Letters: The Politics Of Naming Beverages
ROBERT SIEGEL, HOST:
It's time now for your letters, and today they're all about beverages.
MELISSA BLOCK, HOST:
That's right, there's lots of talk of drinks in the news this week. Yesterday, we covered New York Mayor Michael Bloomberg's proposal to ban selling soda in sizes over 16 ounces. We also dipped our toes into controversial waters by running through soda's many names, depending on where you live.
SIEGEL: Some call it soda, some call it pop, and some people just say Coke, even if it's orange or grape or grapefruit. Well, some listeners wrote to add one more name to that list: tonic.
BLOCK: Yeah, it seems tonic was once all the rage among a certain set in Maine, New Hampshire and Massachusetts. Michael Power(ph) of Boston writes this: I grew up with my parents and grandparents sending me down the tonic aisle to pick up a bottle of Coke or Pepsi-Cola. And while the name may be fading as Boston becomes less parochial, both my wife and I continue to use the term proudly.
SIEGEL: And Jeanette Voss(ph) of Farmington, New Mexico, writes this: I had to chuckle to myself as I listened to this piece. This was the first disagreement my husband and I had, soda for my south California liking and pop for his southwest Wyoming years. And Ms. Voss continues: After 13 years, I think I have won the debate. Our children call it soda.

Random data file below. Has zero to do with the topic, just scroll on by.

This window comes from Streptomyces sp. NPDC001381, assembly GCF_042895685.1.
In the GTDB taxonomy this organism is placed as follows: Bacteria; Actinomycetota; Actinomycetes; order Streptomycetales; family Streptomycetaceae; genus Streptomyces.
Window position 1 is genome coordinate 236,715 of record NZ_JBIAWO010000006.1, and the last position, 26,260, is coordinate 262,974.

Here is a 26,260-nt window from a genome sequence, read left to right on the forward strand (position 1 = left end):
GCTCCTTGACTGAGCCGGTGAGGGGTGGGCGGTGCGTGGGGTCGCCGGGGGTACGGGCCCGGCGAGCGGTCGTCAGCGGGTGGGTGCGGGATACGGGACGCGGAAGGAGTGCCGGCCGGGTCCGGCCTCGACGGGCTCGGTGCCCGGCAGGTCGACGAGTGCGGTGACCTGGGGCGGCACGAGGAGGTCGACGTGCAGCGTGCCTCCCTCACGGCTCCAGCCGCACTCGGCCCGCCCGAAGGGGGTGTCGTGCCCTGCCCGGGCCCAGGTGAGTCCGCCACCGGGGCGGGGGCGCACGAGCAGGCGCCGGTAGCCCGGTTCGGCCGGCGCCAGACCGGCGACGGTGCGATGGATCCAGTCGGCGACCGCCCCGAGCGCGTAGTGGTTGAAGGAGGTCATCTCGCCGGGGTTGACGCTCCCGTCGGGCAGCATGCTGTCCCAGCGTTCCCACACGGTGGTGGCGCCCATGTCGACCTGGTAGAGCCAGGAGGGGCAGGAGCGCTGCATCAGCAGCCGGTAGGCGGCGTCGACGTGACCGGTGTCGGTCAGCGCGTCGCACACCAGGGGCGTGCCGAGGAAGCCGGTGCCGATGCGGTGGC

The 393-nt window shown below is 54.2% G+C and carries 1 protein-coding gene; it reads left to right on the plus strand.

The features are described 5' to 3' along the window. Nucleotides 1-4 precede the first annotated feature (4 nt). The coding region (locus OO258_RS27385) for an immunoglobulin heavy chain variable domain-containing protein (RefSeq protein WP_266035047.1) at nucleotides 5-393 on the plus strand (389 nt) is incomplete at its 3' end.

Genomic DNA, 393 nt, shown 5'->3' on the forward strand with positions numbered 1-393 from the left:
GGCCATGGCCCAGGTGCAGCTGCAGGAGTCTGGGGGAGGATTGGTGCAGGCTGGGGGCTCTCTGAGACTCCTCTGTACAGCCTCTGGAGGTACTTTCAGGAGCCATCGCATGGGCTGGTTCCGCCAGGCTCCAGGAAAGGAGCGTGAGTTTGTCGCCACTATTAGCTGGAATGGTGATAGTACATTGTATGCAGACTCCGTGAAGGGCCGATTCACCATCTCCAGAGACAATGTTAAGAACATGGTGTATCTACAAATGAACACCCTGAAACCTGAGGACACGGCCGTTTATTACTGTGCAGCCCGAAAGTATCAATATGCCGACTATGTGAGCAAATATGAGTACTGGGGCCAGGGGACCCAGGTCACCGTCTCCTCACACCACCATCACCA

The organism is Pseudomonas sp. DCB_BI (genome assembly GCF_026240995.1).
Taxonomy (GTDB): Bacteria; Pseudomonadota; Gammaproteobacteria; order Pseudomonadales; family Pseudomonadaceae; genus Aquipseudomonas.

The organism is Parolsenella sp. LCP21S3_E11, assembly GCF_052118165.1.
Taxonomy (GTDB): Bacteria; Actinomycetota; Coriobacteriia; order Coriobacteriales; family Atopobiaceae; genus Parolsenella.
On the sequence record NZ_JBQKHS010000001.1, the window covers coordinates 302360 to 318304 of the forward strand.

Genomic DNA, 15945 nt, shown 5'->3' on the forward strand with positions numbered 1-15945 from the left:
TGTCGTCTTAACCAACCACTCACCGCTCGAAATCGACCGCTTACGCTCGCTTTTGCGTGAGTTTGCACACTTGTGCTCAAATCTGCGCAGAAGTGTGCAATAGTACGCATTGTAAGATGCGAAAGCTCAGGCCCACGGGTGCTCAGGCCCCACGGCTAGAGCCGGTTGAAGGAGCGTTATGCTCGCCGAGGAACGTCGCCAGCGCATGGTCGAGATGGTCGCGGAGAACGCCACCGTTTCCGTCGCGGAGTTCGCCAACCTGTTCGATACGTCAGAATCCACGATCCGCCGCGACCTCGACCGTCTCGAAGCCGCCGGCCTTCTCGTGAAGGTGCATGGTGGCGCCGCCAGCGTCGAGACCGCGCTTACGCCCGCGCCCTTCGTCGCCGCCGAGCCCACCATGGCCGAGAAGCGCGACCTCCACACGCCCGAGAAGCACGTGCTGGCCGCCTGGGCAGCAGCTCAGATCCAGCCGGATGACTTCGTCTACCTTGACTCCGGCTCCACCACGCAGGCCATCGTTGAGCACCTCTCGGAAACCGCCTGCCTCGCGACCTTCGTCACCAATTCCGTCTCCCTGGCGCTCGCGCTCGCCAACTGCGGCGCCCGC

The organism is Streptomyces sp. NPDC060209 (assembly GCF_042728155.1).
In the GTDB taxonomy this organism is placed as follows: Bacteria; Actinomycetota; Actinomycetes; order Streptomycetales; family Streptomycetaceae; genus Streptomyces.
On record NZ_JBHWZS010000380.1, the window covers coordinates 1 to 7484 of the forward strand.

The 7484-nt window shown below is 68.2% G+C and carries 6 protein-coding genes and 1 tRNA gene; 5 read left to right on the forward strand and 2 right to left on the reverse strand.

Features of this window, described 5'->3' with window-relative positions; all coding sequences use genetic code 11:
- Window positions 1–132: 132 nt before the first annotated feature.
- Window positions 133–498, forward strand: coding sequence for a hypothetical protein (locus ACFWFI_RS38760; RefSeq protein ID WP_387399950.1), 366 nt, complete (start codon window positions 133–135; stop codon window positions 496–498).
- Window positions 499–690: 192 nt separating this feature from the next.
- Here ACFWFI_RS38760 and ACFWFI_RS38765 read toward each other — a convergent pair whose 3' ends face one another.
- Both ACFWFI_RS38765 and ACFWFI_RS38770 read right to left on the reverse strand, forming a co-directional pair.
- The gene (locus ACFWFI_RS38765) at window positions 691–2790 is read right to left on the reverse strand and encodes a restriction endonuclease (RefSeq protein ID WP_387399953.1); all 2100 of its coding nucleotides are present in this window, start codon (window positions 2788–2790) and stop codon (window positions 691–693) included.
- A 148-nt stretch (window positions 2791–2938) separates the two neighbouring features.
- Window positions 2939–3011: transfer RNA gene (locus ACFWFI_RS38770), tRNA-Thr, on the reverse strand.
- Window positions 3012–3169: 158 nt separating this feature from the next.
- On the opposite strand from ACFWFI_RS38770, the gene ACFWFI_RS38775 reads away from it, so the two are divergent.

BLOCK: OK, Robert, enough with the soft drinks and on to the hard stuff. Earlier this week we heard about a liquor that's been banned by the Idaho State Liquor Division. It's called Five Wives Vodka.
STEVE CONLAN: The natural tendency is for people to make the polygamy connection, though we have never done it on our own.
SIEGEL: That's Steve Conlan(ph), he's VP for marketing at Ogden's Own Distillery in Ogden, Utah. That's where they make the vodka. A few of you wrote in to add another to the list of cheeky Utah drinks. Kate Dorton(ph) of Santa Barbara writes: My fave is a brew made in Park City called Polygamy Porter.
BLOCK: Thanks for all of your thoughts. Please send them our way at npr.org. Just click on contact us.
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